Massive stars, originally with 8 to 50+ solar masses, burn their gaseous fuel (in the plasma state [atoms are ionized]) much more rapidly until nuclear processes force the gases away at high velocities from the core in an explosion whose early stage may be seen from Earth for a few years as a hugely luminous event called a supernova. Supernovae occur, on average, about once every 30-50 years in a galaxy (a nova, which is a bright flare up of a star without its being destroyed explosively, is much more common). (In December, 1997, astronomers observed a localized event in deep space which released more gamma ray energy at that point than has been calculated to emanate from the entire Universe under a normal state; this huge generation has been dubbed a "hypernova".) The initial flare-up may take only a few seconds to actuate but the effects can last for weeks to months. Supernovae in our galaxy and others nearby can appear as very bright light sources visible to the naked eye. A prime example is this Palomar telescope view of the Crab Nebula (left), with an HST Wide Field Camera view of the volume within the square shown on the right ).

Image pair of the Crab Nebula showing an image from the Palomar telescope and an enlarged section of the Palomar image taken by the Hubble Space Telescope.

The Crab Nebula is famous in history. It was first observed in 1054 A.D. by Chinese astronomers as a suddenly appearing bright light, seemingly within the Taurus constellation, remained intense enough so that for a few years it could be seen even during the day. Modern telescope views show that filaments are streaming from the explosion center as speeds up to half that of light. This supernova is, like others in general, an extremely energetic event, radiating from short wavelengths (gamma rays) through the visible and into the long wave radio region. A pulsar-neutron star, rotating 30 times a second, has been detected in its central region.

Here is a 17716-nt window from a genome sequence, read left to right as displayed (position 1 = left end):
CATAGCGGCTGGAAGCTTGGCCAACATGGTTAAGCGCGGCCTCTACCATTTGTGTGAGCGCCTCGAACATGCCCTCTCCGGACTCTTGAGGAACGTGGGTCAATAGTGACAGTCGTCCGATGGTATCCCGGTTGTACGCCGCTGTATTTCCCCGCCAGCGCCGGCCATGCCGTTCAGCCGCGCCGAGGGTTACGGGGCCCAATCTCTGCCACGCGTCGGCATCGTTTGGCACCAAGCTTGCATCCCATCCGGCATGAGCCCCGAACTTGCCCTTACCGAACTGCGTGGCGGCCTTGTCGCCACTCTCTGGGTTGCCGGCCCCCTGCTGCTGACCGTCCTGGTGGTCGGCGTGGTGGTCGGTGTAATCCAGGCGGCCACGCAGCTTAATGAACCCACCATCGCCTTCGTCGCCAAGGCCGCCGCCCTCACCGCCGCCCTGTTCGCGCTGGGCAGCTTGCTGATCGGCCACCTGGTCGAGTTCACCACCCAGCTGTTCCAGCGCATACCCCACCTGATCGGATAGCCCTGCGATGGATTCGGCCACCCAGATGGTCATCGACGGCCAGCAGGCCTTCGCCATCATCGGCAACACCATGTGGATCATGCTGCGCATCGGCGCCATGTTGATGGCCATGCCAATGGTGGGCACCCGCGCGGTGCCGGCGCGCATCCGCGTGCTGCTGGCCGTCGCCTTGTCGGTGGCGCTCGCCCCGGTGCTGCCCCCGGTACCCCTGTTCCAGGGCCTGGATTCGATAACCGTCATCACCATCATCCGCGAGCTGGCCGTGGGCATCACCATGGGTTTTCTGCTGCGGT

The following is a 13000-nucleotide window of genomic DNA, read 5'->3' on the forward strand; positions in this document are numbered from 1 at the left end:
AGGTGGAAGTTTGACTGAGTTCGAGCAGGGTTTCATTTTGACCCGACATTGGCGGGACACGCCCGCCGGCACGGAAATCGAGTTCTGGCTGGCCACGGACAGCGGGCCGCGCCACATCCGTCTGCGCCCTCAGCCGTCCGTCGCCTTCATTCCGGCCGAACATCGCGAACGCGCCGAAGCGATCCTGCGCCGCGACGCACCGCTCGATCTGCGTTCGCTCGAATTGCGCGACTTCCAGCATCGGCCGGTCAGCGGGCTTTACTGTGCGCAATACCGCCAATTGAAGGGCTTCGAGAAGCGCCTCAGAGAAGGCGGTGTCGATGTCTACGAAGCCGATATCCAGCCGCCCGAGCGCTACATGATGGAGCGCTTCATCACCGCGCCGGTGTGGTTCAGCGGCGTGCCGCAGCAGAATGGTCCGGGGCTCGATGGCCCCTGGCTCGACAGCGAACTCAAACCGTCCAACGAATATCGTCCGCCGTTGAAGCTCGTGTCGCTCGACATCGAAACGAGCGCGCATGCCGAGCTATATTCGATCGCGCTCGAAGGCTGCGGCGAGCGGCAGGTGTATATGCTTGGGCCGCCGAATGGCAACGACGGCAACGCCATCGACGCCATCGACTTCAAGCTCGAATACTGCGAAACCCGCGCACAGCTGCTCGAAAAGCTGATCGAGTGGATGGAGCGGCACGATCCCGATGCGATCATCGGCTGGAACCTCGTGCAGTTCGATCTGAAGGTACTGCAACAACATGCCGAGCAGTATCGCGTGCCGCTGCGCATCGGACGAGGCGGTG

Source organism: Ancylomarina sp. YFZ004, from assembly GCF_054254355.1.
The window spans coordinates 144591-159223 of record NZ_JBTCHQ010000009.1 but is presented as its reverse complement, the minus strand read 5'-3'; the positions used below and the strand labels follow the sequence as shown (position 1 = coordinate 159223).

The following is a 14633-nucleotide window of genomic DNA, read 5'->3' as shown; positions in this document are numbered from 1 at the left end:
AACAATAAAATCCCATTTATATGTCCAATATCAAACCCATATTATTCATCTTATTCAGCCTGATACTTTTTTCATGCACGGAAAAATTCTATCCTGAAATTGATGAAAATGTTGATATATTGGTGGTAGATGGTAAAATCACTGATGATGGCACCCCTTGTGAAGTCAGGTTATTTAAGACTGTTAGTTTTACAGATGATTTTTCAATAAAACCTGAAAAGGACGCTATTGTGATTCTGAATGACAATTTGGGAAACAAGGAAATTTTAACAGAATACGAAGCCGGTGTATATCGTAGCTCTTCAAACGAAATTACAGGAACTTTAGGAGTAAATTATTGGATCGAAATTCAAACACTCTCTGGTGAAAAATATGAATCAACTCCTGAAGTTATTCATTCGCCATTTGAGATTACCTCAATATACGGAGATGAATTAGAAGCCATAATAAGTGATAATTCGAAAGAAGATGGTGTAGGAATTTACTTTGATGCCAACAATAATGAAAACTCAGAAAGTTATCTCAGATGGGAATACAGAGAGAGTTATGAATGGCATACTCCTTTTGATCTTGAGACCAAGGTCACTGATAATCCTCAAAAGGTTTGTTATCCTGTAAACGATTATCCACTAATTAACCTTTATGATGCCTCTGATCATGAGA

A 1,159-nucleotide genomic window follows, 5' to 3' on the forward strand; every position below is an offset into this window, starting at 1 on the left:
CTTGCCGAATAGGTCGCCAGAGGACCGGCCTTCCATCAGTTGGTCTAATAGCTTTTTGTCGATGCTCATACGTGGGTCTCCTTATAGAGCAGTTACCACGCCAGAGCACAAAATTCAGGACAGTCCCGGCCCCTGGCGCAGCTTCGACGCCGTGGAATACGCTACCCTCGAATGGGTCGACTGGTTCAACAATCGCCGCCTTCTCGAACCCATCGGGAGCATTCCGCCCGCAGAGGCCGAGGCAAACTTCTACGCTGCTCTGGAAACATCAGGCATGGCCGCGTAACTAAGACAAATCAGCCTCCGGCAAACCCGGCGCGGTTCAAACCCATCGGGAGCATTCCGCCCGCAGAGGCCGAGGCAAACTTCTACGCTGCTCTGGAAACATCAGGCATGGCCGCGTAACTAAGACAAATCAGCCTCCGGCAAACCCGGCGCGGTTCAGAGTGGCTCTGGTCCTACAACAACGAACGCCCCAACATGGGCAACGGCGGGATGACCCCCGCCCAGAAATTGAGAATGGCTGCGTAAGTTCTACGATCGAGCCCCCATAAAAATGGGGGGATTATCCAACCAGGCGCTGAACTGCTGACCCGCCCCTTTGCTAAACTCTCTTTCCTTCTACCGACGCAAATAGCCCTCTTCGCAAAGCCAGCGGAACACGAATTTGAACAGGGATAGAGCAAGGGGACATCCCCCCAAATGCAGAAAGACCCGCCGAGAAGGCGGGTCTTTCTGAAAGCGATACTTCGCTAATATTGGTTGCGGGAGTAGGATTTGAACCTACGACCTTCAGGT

Another example is Eta Carinae, in which a combination of red and UV filter images from HST shows an apparent "cloud" of matter which is actually mainly a light burst from this supernova, now some 10 billion miles across, that resulted from the explosion of a star 100x more massive than our Sun.

Hubble image of Eta Carinae using a combination of red and UV filter images.

In February, 1987 the brightest supernova in nearly 500 years, SN1987A (located in the Large Magellanic Cloud), was discovered in the southern hemisphere skies from an Observatory in Chile. Since then, it is being continuously monitored both from Earth and from the HST, providing a "stellar" example of the self-destruction of a star by catastrophic explosion. The event began about 167,000 years ago, based on distance measurements. In its last moments, the star first cast off an envelope of gases as it expanded to a Red Giant, evolving rapidly into a Blue Giant. As its core collapsed, it finally exploded violently in seconds, pushing away exterior gases driven by shock waves, and releasing a huge burst of neutrinos as the core protons and electrons were squeezed into neutrons. Visual changes within the star and its surroundings have since been observed in just a decade; thus:

Hubble image pair (1994 and 1998) of the end of SN1987A in the Large Magellanic Cloud.

In the left image made by HST in 1994, the blast has pushed out a ring of incandescent gases whose diameter is about 162 million km (100 million miles). The bright central star still appears largely intact. As witnessed again in February 1998, the central star has changed notably, with broad structural variations marking disruption progress. The arrows pointing to an area in the upper right indicated growth of a "hot spot" (yellow) caused by further compression of the gases in the ring. This supernova is also expressive as a concentrated source of x-ray, UV radiation, and radio waves.